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The Unbounded Power of Whole Grains

-- By The American Institute of Cancer Research

A Whole Big Difference
The key to the cancer-fighting potential of whole grains may lie in their wholeness. Each whole grain is composed of three parts: endosperm, bran and germ. When wheat—or any grain—is refined, the bran and germ are normally removed. Although these two parts make up only 15 to 17 percent of the weight of whole wheat grains, most of the protective phytochemicals are in them, as well as the fiber.

Dr. Liu, whose work has been funded by the American Institute for Cancer Research (AICR), believes that his findings may partially explain why diets high in whole grains can help reduce the incidence of colon cancer, breast cancer, prostate cancer, heart disease and diabetes.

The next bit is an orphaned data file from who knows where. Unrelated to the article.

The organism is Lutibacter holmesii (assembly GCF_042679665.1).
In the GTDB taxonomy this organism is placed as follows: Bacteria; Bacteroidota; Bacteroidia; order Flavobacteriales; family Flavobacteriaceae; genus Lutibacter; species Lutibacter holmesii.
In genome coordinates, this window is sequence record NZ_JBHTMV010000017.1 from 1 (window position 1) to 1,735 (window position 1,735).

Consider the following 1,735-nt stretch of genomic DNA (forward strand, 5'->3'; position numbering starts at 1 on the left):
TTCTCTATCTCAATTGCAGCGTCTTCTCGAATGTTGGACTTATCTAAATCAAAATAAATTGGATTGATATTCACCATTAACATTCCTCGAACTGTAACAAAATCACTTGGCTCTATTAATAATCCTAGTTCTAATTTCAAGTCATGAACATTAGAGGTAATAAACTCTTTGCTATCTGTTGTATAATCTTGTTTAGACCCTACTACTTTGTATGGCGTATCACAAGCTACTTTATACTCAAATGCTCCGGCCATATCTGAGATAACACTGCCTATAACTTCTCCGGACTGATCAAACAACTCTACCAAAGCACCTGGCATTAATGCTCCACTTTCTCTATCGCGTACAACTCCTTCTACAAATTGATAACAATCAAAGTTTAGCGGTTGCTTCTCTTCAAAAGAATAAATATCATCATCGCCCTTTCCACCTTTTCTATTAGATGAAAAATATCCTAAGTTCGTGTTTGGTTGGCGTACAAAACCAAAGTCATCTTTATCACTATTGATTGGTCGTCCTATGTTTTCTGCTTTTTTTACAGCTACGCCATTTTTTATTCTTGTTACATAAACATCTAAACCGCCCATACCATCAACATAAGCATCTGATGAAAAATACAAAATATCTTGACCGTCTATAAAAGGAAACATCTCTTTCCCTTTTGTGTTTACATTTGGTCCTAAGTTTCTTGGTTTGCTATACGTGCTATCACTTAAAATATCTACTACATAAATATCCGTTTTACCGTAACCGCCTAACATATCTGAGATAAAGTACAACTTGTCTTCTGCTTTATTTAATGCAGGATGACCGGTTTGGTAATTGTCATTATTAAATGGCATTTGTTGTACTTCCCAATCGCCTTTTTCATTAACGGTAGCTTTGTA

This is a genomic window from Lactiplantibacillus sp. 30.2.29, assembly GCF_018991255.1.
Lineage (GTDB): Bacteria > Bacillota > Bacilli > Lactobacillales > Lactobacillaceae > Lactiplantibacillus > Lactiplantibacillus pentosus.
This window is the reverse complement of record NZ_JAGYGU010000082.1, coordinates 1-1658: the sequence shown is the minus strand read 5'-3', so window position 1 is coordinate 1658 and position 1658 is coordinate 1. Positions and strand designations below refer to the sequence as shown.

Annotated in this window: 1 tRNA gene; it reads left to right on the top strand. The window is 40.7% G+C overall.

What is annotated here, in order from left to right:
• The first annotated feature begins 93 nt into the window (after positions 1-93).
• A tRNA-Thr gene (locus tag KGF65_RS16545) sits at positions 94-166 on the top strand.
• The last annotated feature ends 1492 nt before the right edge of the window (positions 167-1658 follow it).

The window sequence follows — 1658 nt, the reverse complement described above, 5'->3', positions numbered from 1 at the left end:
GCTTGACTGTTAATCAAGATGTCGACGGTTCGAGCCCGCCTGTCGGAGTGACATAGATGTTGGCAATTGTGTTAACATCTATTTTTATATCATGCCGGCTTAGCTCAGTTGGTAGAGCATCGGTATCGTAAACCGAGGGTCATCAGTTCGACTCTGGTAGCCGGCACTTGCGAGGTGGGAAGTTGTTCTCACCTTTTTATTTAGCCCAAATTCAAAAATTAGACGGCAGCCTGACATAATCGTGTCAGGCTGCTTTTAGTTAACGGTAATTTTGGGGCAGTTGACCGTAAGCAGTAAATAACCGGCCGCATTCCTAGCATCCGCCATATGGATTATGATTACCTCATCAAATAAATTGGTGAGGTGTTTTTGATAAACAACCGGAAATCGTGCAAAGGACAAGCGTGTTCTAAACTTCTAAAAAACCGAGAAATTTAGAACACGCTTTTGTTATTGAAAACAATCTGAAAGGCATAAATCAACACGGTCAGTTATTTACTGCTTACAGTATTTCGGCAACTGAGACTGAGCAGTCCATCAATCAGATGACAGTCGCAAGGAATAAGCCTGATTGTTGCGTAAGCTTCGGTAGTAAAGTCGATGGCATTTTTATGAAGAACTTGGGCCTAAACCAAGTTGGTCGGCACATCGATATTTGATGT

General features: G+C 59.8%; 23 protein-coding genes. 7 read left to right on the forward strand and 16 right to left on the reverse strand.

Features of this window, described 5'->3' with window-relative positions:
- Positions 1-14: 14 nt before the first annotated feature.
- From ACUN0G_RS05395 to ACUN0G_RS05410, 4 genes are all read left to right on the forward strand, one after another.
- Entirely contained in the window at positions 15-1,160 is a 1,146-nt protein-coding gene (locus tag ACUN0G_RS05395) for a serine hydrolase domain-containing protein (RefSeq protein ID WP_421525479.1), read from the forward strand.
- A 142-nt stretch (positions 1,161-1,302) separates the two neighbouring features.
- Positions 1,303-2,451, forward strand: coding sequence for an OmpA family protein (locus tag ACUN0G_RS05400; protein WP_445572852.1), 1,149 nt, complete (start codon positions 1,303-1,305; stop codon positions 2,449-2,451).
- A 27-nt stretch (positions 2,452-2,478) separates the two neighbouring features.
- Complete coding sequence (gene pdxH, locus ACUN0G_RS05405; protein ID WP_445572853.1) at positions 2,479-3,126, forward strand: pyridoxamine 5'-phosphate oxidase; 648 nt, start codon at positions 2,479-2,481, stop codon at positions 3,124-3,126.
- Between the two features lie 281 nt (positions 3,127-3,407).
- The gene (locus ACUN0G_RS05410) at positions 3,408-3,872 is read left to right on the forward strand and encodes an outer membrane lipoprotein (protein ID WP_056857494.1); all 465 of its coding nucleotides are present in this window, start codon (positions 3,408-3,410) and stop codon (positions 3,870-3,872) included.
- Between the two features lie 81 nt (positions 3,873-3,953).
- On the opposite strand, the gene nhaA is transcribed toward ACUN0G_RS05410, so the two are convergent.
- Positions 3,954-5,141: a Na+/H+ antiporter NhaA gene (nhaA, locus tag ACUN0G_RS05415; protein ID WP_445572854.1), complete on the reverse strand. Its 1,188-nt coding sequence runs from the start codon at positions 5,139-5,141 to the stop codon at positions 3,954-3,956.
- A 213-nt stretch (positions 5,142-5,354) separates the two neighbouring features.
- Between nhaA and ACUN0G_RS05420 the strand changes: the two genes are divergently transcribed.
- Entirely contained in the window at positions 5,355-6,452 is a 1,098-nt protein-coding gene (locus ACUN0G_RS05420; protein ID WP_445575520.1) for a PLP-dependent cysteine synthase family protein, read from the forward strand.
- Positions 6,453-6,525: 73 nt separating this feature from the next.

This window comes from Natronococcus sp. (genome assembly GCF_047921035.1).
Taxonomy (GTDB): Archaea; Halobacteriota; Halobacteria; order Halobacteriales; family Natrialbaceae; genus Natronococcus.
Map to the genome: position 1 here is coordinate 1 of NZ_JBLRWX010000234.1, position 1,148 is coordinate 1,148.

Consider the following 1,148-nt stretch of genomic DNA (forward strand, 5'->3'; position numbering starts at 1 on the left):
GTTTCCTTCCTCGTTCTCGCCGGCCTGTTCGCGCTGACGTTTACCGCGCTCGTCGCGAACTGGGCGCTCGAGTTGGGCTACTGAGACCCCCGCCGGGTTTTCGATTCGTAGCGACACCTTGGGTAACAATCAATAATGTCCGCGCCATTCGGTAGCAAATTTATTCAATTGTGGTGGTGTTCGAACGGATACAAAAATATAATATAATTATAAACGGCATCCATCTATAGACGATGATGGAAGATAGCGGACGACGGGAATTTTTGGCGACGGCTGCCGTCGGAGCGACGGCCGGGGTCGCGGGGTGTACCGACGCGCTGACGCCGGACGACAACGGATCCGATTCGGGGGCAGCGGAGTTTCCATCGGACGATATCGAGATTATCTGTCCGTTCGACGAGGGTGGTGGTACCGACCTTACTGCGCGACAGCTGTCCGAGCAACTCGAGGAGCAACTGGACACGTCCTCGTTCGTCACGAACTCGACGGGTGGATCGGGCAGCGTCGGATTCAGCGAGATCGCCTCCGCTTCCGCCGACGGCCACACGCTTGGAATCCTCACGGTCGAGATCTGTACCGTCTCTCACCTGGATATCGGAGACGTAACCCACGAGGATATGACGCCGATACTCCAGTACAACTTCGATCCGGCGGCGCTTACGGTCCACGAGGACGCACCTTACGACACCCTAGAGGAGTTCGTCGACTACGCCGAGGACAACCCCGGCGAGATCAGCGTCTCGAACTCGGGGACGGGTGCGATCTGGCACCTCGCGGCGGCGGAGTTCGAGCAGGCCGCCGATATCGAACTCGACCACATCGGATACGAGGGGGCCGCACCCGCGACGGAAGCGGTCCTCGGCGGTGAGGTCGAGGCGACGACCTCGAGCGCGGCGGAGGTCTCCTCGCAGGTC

More importantly, his findings reinforce the need to eat a variety of vegetables, fruits, whole grains and beans for good health. Different plant foods have different phytochemicals. These substances go to different organs, tissues and cells, where they perform different functions. To ward off disease, your body needs this teamwork produced by eating an abundant assortment of plant foods.

For more information on how you can lower your risk of one cancer associated with whole grain consumption, order AICR’s free brochure Reducing Your Risk of Colorectal Cancer , by calling 1-800-843-8114, ext. 111.

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